Whether consumers had a legitimate need but did not consent to a barrage of calls, or their information was fraudulently submitted, they are receiving billions of unwanted calls each year. And they’re complaining to the FTC about these calls, thus putting the lead generation industry under the commission’s scrutiny.
What Can Industry Players Do?
One of the best ways an industry can avoid excessive regulation is to regulate itself and make things difficult for those who aren’t doing business the right way. Established by Eric Troutman, a prominent class action defense attorney with strong ties to the lead generation industry, Responsible Enterprises Against Consumer Harassment R.E.A.C.H. is a mutual benefit corporation on a mission to save the lead generation industry with self-regulation that will protect businesses and consumers by stopping billions of unwanted calls.
R.E.A.C.H.’s mission is to: stop unwanted calls, change the public perception of the lead generation industry, obtain positive rulings from the FCC and favorable treatment from carriers, and publicly disclose bad actors in the industry.
To carry out the mission, R.E.A.C.H. has established lead generation industry standards that will hold its members accountable while ensuring transparency for consumers. Recommendations include disclosure form standards that would advise consumers as to providers with whom their information will be shared, as well as how, and how many times, they may be contacted. R.E.A.C.H. members are required to have fraud detection in place to protect lead buyers.
Read R.E.A.C.H.’s complete comment and ex parte presentation to the FCC on behalf of its members, including Anura.
Stacking Technology to Protect Lead Generators and Consumers
The lead generation industry is strongly interdependent. Brands depend on publishers and aggregators to provide quality leads. This will hold true regardless of whether consent is one-to-one or one-to-disclosed-many.
If you’re a publisher or lead aggregator, you need trusted partners to provide legitimate quality leads to your buyers. This will be even more essential as the way consumer contact information is shared; as the demand for quality leads surpasses the available supply, the cost per lead will likely increase.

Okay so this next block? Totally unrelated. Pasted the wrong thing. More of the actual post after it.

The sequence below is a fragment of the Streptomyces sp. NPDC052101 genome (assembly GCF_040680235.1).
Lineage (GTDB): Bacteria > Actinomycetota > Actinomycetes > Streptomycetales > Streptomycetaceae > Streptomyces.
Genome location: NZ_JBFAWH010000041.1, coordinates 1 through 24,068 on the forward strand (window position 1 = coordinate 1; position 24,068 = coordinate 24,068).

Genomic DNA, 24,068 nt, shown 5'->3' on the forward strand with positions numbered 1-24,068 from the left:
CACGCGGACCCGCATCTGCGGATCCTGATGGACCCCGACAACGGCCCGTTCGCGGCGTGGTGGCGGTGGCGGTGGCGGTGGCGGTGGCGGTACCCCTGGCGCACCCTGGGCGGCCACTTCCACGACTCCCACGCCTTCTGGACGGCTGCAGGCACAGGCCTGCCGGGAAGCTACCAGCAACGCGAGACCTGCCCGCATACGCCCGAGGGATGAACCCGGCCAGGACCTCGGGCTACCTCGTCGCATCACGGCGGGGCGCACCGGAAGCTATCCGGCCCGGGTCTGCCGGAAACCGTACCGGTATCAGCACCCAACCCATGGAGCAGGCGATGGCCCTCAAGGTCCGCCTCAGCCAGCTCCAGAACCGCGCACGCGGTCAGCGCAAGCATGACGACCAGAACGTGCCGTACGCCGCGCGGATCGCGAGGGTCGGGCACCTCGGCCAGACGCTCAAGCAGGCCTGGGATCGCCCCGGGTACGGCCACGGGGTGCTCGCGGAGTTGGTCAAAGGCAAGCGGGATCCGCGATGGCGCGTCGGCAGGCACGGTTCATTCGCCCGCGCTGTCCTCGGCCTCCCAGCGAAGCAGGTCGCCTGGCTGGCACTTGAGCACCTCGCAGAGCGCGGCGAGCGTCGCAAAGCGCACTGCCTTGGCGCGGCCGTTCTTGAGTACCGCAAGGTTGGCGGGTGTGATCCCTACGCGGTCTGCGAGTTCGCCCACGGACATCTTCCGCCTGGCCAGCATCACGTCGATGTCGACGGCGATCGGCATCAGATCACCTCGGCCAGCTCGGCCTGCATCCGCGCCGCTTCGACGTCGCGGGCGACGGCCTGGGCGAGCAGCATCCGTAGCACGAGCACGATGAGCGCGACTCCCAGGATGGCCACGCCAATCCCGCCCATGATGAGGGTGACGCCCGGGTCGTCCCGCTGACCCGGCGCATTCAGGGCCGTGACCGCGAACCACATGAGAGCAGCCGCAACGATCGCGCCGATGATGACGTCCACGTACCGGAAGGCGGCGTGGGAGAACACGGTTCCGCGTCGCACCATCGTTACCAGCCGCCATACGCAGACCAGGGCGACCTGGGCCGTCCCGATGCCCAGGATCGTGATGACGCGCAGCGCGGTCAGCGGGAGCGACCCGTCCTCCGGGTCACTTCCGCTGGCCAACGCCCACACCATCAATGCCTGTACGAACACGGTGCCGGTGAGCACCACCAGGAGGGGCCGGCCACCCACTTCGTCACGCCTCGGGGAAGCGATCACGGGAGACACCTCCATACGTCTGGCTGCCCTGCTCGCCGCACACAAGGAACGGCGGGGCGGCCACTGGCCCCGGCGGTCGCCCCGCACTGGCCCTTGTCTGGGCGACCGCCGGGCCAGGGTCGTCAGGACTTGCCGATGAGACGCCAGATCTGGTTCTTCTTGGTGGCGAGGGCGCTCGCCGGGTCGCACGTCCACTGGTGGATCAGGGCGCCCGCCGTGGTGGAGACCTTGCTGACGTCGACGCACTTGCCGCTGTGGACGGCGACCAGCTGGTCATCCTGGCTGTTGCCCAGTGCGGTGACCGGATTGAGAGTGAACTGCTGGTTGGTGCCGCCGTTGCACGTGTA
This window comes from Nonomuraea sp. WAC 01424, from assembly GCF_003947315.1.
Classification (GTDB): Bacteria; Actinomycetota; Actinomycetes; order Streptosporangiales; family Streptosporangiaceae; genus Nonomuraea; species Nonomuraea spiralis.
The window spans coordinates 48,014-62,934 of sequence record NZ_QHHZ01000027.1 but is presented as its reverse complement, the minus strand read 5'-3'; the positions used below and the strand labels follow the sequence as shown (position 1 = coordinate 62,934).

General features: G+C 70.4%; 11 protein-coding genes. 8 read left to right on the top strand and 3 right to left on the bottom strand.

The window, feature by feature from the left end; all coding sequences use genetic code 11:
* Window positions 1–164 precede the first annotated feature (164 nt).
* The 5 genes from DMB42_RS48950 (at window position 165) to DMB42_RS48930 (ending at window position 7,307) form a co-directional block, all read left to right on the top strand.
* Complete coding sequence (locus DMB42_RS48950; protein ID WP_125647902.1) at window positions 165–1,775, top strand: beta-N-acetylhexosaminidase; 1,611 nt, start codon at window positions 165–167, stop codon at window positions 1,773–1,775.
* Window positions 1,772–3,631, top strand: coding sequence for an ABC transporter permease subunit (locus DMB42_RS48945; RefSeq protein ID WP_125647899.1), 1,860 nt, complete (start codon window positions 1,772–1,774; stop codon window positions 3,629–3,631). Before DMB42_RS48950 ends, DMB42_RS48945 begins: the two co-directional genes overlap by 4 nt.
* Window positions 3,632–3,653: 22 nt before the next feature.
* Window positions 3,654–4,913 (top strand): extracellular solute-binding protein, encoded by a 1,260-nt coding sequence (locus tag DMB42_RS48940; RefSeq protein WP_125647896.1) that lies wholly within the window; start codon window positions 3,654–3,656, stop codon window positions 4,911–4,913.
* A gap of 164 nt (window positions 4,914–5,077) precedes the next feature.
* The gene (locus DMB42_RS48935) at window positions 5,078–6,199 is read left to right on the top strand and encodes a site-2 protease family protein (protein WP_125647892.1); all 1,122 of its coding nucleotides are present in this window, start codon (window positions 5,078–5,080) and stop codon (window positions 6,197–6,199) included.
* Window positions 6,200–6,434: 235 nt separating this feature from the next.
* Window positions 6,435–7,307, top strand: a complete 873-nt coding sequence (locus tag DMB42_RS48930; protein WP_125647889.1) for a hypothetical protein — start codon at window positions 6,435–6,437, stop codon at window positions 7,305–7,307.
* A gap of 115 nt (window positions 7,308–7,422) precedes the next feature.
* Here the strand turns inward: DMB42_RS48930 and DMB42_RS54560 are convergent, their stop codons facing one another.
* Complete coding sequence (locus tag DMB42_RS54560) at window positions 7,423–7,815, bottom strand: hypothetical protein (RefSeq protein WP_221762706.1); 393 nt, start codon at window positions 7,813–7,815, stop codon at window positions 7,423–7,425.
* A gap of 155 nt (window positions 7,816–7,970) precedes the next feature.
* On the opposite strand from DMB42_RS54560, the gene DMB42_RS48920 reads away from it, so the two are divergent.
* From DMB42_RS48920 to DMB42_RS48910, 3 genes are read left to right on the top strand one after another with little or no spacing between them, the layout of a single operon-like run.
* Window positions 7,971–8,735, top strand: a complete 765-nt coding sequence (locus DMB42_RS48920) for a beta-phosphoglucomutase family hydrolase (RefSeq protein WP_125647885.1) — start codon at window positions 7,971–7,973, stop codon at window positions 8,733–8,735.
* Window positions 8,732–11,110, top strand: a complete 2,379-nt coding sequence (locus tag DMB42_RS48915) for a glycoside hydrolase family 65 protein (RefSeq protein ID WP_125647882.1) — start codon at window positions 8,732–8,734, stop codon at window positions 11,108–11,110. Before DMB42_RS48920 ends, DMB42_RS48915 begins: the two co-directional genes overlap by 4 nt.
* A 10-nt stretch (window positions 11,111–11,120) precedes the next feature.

Your consent process should be ironclad, meeting TCPA compliance standards, as well as including any state-specific consumer protection language. If you’re using a consent partner, the service should include proof of consent as well as retention records.
But before you get consent, you need to know that the contact form is completed by a human, not a bot. And you must be sure that that human has a real interest in being contacted, and is entering their own contact information, not completing multiple forms with stolen or scraped data. Without that assurance, the business that buys your lead may inadvertently commit a TCPA violation and face steep fines.
Hear how Anura and ActiveProspect work together to provide quality leads for consent-based marketing.
This is why R.E.A.C.H. members are required to have a fraud detection solution: to protect everyone involved in the lead generation process. Publishers and lead generators providing quality leads will earn a solid reputation and maintain strong client relationships by delivering results. Brands won’t waste time and money on leads that will never convert. And consumers are contacted only by providers who have the products and services they need.
We know that Anura is not the only ad and lead fraud detection solution on the market. In fact, there are hundreds, but very few are certified by TAG, as Anura is, or accredited by the Media Ratings Council (MRC). Anura uses machine learning, multiple data points, and human experience and expertise to detect and block the fraudulent traffic that submits fake leads, while preventing false positives that can turn away good leads. We maintain our own strict guidelines for optimal protection, and we’re committed to meeting and exceeding all established industry standards.
As a proud member of R.E.A.C.H., Anura is dedicated to seeing self-regulation take hold so that the lead generation industry can survive and thrive for years to come. We’ve got our technology, and the popcorn, ready for whatever comes next.
Download our eBook, Lead Generation 101, for more insight into lead generation fraud.